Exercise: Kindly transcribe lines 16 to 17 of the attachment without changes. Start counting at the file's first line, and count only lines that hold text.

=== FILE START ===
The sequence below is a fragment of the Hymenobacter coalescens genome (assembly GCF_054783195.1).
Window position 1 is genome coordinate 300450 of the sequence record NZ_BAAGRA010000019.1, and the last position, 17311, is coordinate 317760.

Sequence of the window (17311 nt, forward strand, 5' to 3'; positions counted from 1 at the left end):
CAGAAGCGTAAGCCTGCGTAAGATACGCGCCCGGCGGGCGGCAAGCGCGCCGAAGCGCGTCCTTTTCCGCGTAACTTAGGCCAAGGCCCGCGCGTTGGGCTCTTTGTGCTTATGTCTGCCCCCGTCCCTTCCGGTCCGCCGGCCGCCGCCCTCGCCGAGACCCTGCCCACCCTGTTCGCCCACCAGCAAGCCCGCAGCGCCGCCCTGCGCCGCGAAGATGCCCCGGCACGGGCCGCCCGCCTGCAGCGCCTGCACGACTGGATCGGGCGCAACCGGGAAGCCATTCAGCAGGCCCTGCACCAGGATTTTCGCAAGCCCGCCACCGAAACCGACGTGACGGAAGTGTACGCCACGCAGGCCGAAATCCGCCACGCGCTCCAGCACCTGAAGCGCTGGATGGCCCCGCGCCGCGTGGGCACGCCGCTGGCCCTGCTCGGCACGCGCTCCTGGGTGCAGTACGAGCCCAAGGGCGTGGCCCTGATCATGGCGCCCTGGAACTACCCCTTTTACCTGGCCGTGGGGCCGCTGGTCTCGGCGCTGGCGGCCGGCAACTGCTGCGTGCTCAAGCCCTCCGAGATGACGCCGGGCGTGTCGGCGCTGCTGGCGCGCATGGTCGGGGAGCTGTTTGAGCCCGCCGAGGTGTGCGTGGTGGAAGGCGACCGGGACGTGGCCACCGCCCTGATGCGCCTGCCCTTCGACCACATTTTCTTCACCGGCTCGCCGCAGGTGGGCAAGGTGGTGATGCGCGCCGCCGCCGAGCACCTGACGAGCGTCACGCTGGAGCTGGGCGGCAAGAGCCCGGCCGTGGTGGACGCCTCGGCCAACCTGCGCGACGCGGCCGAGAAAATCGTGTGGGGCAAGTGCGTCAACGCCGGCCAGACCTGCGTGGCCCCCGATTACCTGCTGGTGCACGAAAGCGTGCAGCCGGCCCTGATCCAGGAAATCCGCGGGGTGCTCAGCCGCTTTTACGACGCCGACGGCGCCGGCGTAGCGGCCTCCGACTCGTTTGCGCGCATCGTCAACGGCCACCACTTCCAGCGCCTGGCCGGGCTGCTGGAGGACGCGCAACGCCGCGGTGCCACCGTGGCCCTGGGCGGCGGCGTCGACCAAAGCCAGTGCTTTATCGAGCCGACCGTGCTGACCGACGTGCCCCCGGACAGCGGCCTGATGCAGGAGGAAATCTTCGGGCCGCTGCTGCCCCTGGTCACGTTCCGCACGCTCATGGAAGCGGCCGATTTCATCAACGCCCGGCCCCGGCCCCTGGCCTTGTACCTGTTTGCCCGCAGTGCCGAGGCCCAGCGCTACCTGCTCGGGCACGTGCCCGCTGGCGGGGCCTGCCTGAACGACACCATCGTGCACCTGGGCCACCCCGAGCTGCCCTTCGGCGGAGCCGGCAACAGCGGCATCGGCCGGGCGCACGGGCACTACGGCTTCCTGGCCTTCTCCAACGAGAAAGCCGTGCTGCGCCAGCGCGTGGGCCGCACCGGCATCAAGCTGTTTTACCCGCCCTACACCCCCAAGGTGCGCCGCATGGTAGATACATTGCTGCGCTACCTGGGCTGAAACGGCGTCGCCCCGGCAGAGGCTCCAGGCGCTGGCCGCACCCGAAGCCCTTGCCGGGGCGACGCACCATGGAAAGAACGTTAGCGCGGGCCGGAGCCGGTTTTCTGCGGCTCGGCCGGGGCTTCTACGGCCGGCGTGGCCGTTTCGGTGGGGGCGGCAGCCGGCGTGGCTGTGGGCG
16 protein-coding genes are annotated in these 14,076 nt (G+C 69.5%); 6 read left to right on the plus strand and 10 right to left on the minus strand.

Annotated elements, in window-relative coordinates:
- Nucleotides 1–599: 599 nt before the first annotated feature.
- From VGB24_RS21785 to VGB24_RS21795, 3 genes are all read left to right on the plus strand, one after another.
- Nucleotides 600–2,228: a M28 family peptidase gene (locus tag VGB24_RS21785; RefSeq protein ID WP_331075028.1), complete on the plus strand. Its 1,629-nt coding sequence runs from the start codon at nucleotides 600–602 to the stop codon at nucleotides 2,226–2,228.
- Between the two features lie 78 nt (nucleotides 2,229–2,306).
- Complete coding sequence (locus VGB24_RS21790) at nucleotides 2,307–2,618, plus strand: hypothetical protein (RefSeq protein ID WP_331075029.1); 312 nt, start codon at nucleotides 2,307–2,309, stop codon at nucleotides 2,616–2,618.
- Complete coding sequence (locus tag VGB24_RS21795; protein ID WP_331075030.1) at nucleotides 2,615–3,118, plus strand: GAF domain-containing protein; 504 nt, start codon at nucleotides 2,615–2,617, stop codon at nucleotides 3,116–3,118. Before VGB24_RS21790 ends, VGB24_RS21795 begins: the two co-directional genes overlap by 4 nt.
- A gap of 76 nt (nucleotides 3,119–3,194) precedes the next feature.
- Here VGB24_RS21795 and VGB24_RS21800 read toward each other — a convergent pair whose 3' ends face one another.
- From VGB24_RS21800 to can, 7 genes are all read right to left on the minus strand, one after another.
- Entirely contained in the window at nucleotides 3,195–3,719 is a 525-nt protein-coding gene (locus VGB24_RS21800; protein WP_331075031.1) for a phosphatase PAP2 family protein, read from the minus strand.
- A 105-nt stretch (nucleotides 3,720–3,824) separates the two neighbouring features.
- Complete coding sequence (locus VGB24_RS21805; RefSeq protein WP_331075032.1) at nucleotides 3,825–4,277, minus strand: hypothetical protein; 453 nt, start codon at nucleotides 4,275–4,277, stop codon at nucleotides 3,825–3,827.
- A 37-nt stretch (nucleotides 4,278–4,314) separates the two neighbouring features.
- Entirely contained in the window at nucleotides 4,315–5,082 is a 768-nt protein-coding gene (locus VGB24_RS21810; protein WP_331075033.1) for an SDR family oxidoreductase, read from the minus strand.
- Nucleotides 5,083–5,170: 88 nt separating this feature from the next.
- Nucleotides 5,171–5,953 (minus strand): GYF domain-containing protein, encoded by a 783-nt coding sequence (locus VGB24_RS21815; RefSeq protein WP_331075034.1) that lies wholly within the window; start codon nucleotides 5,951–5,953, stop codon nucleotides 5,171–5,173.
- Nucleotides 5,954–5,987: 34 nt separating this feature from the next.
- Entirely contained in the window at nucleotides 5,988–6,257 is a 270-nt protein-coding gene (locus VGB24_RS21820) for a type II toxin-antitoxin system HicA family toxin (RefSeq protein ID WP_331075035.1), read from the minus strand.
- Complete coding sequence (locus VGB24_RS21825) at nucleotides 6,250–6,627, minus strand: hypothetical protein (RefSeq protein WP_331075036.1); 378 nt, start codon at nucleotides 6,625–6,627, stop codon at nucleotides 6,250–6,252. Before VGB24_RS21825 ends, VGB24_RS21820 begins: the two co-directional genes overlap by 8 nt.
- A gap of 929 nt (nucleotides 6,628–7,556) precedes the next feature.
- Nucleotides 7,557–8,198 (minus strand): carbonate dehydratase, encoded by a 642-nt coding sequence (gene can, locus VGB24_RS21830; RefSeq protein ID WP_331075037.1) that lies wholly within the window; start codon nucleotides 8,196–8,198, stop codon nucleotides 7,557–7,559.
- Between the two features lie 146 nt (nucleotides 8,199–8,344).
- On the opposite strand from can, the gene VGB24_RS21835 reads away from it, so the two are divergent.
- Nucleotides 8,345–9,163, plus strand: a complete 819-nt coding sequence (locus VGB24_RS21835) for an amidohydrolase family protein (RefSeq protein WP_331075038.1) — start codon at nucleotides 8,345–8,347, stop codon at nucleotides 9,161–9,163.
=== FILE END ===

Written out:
- Entirely contained in the window at nucleotides 3,195–3,719 is a 525-nt protein-coding gene (locus VGB24_RS21800; protein WP_331075031.1) for a phosphatase PAP2 family protein, read from the minus strand.
- A 105-nt stretch (nucleotides 3,720–3,824) separates the two neighbouring features.